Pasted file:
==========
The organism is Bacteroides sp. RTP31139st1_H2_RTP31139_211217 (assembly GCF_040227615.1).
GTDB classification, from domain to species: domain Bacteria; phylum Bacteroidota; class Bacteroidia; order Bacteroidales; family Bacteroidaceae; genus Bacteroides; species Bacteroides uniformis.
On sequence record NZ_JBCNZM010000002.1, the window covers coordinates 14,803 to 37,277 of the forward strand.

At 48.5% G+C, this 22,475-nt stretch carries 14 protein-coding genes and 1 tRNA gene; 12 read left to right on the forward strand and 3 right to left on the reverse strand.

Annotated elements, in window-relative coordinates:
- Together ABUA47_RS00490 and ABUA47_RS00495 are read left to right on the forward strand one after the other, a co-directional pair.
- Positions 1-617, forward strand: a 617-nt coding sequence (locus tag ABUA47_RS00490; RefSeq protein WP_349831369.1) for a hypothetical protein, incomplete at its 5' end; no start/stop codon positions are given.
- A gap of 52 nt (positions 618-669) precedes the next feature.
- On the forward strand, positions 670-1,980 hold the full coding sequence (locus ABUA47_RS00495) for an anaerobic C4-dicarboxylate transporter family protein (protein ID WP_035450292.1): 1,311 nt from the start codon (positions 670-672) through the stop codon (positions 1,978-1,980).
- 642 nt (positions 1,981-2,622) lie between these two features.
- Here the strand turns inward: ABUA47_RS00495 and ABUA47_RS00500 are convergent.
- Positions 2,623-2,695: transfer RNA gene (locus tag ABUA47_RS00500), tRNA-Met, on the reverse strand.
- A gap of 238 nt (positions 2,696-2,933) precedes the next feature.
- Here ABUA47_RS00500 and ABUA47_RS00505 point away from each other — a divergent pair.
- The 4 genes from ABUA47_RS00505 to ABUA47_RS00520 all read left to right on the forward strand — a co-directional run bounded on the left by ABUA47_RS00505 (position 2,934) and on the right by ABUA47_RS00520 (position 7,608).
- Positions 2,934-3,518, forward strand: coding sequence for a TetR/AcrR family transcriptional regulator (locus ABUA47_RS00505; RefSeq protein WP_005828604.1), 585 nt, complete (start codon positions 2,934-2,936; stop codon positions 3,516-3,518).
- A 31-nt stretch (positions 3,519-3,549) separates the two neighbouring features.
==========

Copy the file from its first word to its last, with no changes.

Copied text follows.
The organism is Bacteroides sp. RTP31139st1_H2_RTP31139_211217 (assembly GCF_040227615.1).
GTDB classification, from domain to species: domain Bacteria; phylum Bacteroidota; class Bacteroidia; order Bacteroidales; family Bacteroidaceae; genus Bacteroides; species Bacteroides uniformis.
On sequence record NZ_JBCNZM010000002.1, the window covers coordinates 14,803 to 37,277 of the forward strand.

At 48.5% G+C, this 22,475-nt stretch carries 14 protein-coding genes and 1 tRNA gene; 12 read left to right on the forward strand and 3 right to left on the reverse strand.

Annotated elements, in window-relative coordinates:
- Together ABUA47_RS00490 and ABUA47_RS00495 are read left to right on the forward strand one after the other, a co-directional pair.
- Positions 1-617, forward strand: a 617-nt coding sequence (locus tag ABUA47_RS00490; RefSeq protein WP_349831369.1) for a hypothetical protein, incomplete at its 5' end; no start/stop codon positions are given.
- A gap of 52 nt (positions 618-669) precedes the next feature.
- On the forward strand, positions 670-1,980 hold the full coding sequence (locus ABUA47_RS00495) for an anaerobic C4-dicarboxylate transporter family protein (protein ID WP_035450292.1): 1,311 nt from the start codon (positions 670-672) through the stop codon (positions 1,978-1,980).
- 642 nt (positions 1,981-2,622) lie between these two features.
- Here the strand turns inward: ABUA47_RS00495 and ABUA47_RS00500 are convergent.
- Positions 2,623-2,695: transfer RNA gene (locus tag ABUA47_RS00500), tRNA-Met, on the reverse strand.
- A gap of 238 nt (positions 2,696-2,933) precedes the next feature.
- Here ABUA47_RS00500 and ABUA47_RS00505 point away from each other — a divergent pair.
- The 4 genes from ABUA47_RS00505 to ABUA47_RS00520 all read left to right on the forward strand — a co-directional run bounded on the left by ABUA47_RS00505 (position 2,934) and on the right by ABUA47_RS00520 (position 7,608).
- Positions 2,934-3,518, forward strand: coding sequence for a TetR/AcrR family transcriptional regulator (locus ABUA47_RS00505; RefSeq protein WP_005828604.1), 585 nt, complete (start codon positions 2,934-2,936; stop codon positions 3,516-3,518).
- A 31-nt stretch (positions 3,519-3,549) separates the two neighbouring features.